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Home · Property Management · Landlord Quick Tips : A Beginner’s Guide to Renting Out Your House

Renting out your house can open up a new stream of income and tax breaks. But it also adds another layer of responsibility. You’ll need to stay on top of repairs, maintenance and rent collection. But don’t fret. We’ll cover the top tips for renting out your house through this beginner’s guide. Because of complex tax laws facing landlords, it would also behoove you to work with a financial advisor to boost your chances of enjoying tax cuts and making a profit out of this business venture.

Can You Be a Landlord?

While it may sound lucrative to rent out your house or a portion of it, the extra money may not be worth the time and stress. You’d need to market your home and screen tenants as thoroughly as possible. You’d also need to handle repairs and maintenance or hire the right professionals to do it. On top of that, there’s always the chance that your tenants will not pay their rent, which can become a whole other headache if you have to evict them.

All of the above sound fine to you? Then read on. You likely have the motivation and fortitude to be a landlord.

How to Market Your Rental Home 

In order to attract the right tenants, you’re going to need your sales skills to promote it. So take a good look at your home and take note of what makes it stand out. Does it have appliances like washers and dryers? Or are the floors hardwood? Make sure you make this clear in your listings.

RentalsOnline.com suggests highlighting the following if applicable in order to attract potential tenants:

  • Granite
  • Stainless steel
  • Maple
  • Hardwood
  • Vaulted ceilings

With that said, prepare your home for the new tenant. Make sure it’s as clean as it can be. And make sure everything works.

As you examine how rental income could play into your whole financial picture, don’t be deterred by the expenses you may incur in terms of financial advisor cost; make sure you are getting the expert advice you need.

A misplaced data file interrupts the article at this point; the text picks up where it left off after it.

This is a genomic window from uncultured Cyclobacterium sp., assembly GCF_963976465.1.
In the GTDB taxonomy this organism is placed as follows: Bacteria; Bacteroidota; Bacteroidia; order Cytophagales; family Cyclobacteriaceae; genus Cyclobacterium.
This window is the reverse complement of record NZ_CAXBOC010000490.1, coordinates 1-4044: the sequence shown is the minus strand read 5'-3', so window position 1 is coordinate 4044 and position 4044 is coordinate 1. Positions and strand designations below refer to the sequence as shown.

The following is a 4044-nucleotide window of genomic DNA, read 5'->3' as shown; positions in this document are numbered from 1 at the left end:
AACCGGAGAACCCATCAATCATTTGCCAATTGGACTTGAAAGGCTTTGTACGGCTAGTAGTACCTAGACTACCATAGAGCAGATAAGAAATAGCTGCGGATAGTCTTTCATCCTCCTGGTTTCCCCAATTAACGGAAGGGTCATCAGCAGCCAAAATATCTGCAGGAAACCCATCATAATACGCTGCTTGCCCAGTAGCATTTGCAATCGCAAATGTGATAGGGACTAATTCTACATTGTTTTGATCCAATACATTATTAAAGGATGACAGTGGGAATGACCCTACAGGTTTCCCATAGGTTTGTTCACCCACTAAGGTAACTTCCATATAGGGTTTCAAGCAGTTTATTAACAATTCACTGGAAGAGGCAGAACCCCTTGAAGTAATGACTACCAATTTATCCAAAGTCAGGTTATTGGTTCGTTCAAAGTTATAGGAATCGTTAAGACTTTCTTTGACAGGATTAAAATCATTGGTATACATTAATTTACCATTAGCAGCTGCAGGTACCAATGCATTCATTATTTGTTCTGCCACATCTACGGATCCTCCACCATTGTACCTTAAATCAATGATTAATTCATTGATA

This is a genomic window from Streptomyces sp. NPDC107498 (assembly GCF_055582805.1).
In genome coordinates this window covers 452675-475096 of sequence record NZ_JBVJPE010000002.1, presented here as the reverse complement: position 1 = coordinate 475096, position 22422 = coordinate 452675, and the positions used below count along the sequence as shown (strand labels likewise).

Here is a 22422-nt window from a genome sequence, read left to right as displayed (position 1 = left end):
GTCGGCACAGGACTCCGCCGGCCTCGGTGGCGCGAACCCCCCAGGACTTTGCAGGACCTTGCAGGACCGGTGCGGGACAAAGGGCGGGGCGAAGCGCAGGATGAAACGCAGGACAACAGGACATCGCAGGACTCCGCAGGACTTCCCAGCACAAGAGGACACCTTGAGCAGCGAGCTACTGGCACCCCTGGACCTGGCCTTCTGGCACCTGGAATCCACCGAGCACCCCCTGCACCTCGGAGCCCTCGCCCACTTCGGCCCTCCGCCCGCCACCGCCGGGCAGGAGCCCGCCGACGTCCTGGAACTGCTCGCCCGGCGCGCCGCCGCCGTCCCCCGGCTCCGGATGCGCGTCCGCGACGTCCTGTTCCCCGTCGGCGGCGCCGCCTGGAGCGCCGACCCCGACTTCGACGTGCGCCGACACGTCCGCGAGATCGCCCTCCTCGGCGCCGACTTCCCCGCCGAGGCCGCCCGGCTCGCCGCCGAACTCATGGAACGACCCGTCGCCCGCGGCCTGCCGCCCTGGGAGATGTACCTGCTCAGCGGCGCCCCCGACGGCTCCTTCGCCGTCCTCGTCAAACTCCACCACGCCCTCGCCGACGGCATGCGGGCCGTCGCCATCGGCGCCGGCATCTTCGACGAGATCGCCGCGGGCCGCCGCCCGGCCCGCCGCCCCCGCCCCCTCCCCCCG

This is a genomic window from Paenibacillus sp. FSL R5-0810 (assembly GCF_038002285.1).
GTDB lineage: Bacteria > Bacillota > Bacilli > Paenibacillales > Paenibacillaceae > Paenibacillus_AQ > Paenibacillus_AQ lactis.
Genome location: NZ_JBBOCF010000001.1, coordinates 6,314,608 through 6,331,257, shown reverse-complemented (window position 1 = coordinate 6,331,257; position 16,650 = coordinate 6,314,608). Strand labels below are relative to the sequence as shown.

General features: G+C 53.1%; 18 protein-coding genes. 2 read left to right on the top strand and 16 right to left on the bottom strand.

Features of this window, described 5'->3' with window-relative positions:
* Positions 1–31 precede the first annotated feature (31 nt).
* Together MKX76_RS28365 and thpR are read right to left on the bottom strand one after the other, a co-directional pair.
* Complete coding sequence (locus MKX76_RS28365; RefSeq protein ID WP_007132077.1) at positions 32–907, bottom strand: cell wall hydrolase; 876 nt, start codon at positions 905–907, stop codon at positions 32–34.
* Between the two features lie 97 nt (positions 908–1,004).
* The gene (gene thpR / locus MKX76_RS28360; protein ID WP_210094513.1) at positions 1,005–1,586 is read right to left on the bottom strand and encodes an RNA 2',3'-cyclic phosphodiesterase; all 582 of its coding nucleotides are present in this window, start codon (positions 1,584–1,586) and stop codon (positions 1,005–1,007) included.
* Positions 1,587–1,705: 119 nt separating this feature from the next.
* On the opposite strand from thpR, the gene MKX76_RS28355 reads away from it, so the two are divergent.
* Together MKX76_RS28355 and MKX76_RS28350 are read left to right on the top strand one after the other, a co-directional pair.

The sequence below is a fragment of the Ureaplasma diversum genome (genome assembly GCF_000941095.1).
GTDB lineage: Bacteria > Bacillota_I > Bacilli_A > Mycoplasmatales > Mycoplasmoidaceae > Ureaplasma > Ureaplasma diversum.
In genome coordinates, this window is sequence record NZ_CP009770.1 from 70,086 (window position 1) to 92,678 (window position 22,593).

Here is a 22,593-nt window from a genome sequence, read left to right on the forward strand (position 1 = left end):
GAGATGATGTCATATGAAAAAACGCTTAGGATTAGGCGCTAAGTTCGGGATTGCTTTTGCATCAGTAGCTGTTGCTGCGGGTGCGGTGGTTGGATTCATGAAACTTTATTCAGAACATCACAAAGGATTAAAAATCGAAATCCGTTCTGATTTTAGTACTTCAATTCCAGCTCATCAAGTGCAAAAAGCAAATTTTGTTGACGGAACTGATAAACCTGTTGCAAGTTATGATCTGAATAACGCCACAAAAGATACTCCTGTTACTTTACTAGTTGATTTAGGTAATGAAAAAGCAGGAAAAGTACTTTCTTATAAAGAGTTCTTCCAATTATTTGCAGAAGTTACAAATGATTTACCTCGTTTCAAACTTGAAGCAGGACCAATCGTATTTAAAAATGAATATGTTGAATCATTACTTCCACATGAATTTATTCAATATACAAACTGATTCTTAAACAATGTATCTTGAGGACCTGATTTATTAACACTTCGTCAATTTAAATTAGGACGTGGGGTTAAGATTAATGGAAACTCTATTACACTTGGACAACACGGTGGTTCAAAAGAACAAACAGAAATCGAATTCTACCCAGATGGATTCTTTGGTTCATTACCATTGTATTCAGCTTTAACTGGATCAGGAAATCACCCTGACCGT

Know Landlord Laws

Tenants have rights, such as the right to privacy and not being disturbed, and you have to respect them. There are also local zoning laws, state laws and federal laws that you need to abide by. For instance, at the federal level, you must disclose any lead-based paint hazards to tenants. The Fair Housing Act and the Fair Credit Reporting Act requires that you get permission before running a credit check, It also says that you must disclose which reporting agency you used and whether anything in the person’s credit report led to your turning them down.

You should read up on all the laws before even listing your house. Websites like Nolo provide information around landlord laws and rules. But to make sure you cover everything, your best bet is to consult a local real estate lawyer. The lawyer can also help you draw up a lease, which is another legal requirement.

Get Landlord Insurance

Landlord insurance typically breaks down into two categories: property and liability protection. Both are designed to protect you from financial losses. Most property insurance policies would cover you in the event the home falls victim to the elements like fire, lightning and wind.

Liability protection would cover you in the case a tenant gets hurt. For instance, if your tenant falls down the stairs and the court determines you were remiss in not properly maintaining those stairs, you could be held responsible for the medical bills. Based on your policy, your insurance may cover it. You usually don’t pay a deductible for a liability claim.

But depending on the area where your rental home is, you may want to take out additional policies to cover vandalism, burglary and other potential threats.

Screen Potential Tenants

This is probably one of the most important tasks you’d cover as a new landlord. You’ll have to find reliable people who will pay the rent and not bring down the house. A good way to start vetting a potential tenant is to check his or her credit history. You can acquire a credit report from one of the major agencies such as Equifax, Experian or TransUnion. Just make sure you follow the rules under the Fair Credit Reporting Act. In addition, you can check public records to find out your potential tenant’s criminal record if any.

Source: finance.yahoo.com

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